I’m a big privacy advocate, which means I urge people to encrypt their hard drives (amongst many other things). This protects your data from a thief who has stolen your device, snoopy significant others, and law enforcement agents trying to dig up a reason to throw you in a cage for the remainder of your life. But encryption isn’t perfect. Rubber-hose cryptanalysis is effect. What that means is that officers, thanks to their magical liability shields, can bypass your encryption by threatening or actually using violence against your person:
After a few hours of this, which involved an attempt to lure one of Cascioli’s suppliers to his building, the officers focused on Cascioli’s Palm Pilot, which they (correctly) believed contained the information they wanted. But Cascioli wouldn’t provide the password. He claims that police then tried to extract the password through intimidation.
Cascioli says [Officer Thomas] Liciardello asked him a question: “Have you ever seen Training Day?”
When Cascioli said yes, Cascioli says Liciardello looked him in the eyes and said: “This is Training Day for f—ing real,” and then instructed officers Norman and Jeffrey Walker to take him to the balcony.
According to Cascioli and the indictment, Liciardello told them to “do whatever they had to do to get the password.”
Out on the balcony, Cascioli says officers Norman and Walker lifted him up by each arm and leaned him over the balcony railing.
In his testimony at trial this month, Cascioli provided more details, under oath, about what happened that night. The Palm Pilot, he said, contained records on his $400,000 stash, which he had split for safekeeping between the home of his brother and the home of a friend. When the cops allegedly took him out to the balcony, Cascioli said he truly feared for his life.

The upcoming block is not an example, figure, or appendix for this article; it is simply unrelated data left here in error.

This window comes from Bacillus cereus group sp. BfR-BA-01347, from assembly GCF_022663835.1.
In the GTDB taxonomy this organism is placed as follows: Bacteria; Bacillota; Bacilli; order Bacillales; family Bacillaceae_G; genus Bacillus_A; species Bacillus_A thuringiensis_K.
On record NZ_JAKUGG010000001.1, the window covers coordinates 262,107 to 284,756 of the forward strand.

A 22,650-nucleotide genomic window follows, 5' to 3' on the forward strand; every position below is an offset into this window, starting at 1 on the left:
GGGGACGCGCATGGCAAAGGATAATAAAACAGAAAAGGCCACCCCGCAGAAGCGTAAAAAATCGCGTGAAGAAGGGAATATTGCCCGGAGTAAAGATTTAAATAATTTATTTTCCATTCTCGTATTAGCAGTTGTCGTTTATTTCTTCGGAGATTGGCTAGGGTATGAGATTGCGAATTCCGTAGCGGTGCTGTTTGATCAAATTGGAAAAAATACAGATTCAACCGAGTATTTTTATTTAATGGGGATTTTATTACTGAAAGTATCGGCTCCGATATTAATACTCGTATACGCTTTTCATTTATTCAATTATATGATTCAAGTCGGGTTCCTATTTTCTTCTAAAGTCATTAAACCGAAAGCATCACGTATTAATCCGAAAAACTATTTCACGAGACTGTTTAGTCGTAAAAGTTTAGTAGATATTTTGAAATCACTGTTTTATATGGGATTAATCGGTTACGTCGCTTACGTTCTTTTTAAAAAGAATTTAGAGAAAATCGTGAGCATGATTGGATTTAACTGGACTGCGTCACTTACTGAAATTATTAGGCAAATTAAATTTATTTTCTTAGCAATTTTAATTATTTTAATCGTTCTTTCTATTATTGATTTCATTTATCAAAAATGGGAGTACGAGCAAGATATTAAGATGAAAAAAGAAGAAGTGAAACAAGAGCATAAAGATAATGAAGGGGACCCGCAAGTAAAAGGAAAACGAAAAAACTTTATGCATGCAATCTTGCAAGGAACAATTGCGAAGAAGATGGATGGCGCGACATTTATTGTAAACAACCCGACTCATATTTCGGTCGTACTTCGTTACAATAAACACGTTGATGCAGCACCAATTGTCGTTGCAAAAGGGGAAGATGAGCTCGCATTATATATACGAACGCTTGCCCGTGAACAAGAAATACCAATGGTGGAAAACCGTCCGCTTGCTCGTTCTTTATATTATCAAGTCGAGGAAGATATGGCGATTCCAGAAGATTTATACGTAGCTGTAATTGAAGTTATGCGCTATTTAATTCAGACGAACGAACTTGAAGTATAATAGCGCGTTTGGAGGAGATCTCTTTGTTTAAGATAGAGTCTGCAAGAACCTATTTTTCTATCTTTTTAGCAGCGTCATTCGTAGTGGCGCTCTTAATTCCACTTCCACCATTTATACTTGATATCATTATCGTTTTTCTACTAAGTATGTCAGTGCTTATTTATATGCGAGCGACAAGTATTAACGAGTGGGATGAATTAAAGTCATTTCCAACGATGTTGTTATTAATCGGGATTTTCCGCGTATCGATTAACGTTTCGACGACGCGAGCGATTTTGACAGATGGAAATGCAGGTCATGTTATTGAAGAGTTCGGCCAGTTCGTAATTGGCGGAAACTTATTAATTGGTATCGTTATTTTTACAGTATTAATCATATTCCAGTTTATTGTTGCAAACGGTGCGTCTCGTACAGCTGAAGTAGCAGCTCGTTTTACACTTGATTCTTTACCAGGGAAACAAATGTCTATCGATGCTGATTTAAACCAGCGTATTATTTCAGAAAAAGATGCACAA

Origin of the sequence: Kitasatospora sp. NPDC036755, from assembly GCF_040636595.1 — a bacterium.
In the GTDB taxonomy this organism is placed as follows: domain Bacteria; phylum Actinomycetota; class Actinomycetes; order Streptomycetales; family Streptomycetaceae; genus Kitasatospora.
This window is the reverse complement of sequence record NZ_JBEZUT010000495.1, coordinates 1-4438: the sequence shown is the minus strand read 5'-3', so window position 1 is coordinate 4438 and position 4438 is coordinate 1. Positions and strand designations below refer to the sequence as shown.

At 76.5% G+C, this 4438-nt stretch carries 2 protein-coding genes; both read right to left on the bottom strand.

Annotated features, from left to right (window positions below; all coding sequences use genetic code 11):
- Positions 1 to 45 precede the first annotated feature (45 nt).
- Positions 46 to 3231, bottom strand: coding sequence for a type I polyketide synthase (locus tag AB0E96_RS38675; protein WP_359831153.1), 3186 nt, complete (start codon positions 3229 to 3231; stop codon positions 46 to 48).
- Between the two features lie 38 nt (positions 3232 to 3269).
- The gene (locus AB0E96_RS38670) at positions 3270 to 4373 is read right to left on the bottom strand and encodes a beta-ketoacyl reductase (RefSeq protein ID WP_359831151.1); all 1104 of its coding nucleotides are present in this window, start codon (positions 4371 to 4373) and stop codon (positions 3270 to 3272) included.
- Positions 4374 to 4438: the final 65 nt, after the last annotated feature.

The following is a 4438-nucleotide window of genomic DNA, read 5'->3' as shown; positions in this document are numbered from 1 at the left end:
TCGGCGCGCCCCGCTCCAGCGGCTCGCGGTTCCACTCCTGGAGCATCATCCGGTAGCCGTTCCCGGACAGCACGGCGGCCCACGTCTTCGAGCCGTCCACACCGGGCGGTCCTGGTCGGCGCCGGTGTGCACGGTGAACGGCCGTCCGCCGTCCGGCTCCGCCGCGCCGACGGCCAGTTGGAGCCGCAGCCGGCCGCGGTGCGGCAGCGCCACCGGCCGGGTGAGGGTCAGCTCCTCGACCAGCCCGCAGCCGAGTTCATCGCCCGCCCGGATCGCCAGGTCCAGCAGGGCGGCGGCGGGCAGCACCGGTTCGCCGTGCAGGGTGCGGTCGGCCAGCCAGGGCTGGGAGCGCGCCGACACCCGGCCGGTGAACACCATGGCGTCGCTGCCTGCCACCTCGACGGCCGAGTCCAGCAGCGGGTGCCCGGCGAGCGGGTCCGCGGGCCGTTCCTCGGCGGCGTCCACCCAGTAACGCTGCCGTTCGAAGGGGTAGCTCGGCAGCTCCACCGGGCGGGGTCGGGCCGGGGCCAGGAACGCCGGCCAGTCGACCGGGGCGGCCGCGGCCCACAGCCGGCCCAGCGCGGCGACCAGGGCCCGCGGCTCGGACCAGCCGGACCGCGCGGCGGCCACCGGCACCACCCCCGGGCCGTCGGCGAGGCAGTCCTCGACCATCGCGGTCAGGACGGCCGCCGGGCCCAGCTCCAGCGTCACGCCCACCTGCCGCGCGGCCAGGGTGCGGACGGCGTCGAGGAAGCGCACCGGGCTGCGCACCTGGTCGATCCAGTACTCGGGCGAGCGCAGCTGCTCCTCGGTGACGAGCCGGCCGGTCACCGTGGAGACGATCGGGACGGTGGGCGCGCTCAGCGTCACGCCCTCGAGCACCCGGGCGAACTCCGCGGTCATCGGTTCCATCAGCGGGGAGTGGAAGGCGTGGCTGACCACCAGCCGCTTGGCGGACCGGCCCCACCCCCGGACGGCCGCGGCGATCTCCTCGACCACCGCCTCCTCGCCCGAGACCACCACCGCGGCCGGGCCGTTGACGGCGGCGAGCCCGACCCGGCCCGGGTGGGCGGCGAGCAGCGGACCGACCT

“They started to lift me a little,” he said. “My feet were off the ground.”
He said he was afraid. “I thought they were going to drop me” over the railing. Cascioli said he then gave up his password.
As a side note it’s worth bringing up that no Palm Pilot ever supported storage encryption so the most Cascioli’s device could have had was a password that could be easily bypassed by plugging the device into a computer and syncing all of the data (which copies the data from the Palm Pilot to the computer). But that really has nothing to do with the case at hand.
What is important here is threat modeling. Police rarely suffer consequences for using excessive force or even committing murder. That makes them more likely to use rubber-hose cryptanalysis. Fortunately encrypted drives are usually easy to erase because only the decryption keys need to be wiped out. If you really want to keep your information secret it would be wise to begin formatting your computer and mobile device upon confirming police are trying to gain entry into your dwelling. Otherwise you’re at the mercy of the court, which will tend to side with the police, to throw out any condemning evidence (and there will always be condemning evidence since everything is illegal these days).